Dr. Ruth broke taboos on talking about sex

In a country with Puritanical roots, a tiny Jewish woman named Dr. Ruth Westheimer was able to break all sorts of taboos and talk about sex frankly on both radio and cable TV in the 1980s and 1990s.

“I’ve had a great opportunity in this country to make a dent in the knowledge of sexuality,” the now 89-year-old said in an interview with the AJC in 2015. “That’s been wonderful.”

She believes today women are far more sexually satisfied than they were in the 1980s. “There are more men who know what do,” she said. But people, she said, still grapple with boredom in the bedroom.

Born in Germany to Orthodox Jews, she was sent to an orphanage at age 11 in Switzerland after the Nazis took her father. By the end of World War II, she learned her parents had died in the Holocaust.

She later studied psychology in Paris and moved to the United States in 1956. She was a professor for many years before starting her radio show “Sexually Speaking” in New York in 1980.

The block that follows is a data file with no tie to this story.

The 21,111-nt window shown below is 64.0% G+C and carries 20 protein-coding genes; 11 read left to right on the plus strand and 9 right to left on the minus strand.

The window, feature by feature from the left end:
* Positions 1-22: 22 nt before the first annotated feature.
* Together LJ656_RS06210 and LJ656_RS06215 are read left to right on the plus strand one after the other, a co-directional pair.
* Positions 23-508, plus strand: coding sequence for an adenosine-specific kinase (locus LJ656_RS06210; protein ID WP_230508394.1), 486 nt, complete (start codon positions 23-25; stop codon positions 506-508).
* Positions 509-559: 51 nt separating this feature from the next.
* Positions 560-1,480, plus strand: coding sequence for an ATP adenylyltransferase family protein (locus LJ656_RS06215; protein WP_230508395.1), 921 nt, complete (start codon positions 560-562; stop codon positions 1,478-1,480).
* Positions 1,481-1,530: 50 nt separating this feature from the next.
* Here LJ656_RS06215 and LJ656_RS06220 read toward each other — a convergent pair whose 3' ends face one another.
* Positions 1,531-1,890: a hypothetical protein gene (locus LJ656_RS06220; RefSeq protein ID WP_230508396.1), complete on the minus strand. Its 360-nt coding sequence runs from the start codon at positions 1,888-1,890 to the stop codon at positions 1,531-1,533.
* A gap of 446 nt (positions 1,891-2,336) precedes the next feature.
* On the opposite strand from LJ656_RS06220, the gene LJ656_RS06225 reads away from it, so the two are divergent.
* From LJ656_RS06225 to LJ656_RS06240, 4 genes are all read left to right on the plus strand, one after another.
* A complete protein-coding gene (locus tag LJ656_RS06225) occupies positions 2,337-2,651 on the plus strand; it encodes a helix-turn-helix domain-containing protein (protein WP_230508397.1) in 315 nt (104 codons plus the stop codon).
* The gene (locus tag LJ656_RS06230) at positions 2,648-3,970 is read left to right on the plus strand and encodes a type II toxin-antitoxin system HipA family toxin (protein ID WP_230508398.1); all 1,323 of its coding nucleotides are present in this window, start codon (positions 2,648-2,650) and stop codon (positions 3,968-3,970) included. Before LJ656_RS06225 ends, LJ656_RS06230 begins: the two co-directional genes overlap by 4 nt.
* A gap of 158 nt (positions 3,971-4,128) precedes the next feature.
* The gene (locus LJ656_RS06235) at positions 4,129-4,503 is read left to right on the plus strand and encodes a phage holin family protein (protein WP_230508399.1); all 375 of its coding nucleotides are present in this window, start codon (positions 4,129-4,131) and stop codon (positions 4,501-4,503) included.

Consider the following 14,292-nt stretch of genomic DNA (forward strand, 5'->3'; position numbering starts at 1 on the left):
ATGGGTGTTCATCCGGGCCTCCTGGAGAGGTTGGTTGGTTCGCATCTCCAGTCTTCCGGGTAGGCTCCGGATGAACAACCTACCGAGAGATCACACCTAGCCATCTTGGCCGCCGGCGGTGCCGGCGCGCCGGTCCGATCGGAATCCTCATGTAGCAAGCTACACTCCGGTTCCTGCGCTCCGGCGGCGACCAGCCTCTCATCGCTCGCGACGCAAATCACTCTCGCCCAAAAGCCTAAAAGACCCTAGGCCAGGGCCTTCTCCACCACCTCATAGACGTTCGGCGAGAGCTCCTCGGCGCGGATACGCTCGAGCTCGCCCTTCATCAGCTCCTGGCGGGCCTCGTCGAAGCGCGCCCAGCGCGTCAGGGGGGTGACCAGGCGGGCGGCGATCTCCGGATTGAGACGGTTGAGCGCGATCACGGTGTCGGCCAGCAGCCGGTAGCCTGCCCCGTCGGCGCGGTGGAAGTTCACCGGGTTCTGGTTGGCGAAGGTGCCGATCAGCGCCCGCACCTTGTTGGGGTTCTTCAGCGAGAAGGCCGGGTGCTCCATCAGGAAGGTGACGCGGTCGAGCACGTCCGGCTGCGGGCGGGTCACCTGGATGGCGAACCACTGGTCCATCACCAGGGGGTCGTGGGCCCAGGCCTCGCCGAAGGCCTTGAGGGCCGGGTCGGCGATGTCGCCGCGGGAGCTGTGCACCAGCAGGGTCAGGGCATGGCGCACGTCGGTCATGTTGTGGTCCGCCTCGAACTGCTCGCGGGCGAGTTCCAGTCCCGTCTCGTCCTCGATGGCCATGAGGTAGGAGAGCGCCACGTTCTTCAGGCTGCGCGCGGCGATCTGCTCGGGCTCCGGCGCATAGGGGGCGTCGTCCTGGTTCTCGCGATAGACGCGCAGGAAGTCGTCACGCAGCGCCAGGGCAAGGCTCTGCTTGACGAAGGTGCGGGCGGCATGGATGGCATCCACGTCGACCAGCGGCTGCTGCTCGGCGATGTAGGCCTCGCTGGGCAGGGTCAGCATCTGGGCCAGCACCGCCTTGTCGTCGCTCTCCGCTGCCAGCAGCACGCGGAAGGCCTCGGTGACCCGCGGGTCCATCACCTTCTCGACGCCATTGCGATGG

Known as “Dr. Ruth,” she quickly grew a following nationwide, her German accent and sweet grandmother-like approach leavening content that might otherwise cause listeners to blanch. The Wall Street Journal described her accent as “a cross between Henry Kissinger and Minnie Mouse.”

She is just four-foot-seven but never found her height a hindrance: “One thing about being so short is that’s why I was a good sniper in the Haganah (an underground Jewish military organization in the late 1940s). At the Sorbonne, (where she trained as a psychologist) it was so crowded in the classroom a good-looking man man lifted me up on the window sill. I’ve always made the best out of being so short.”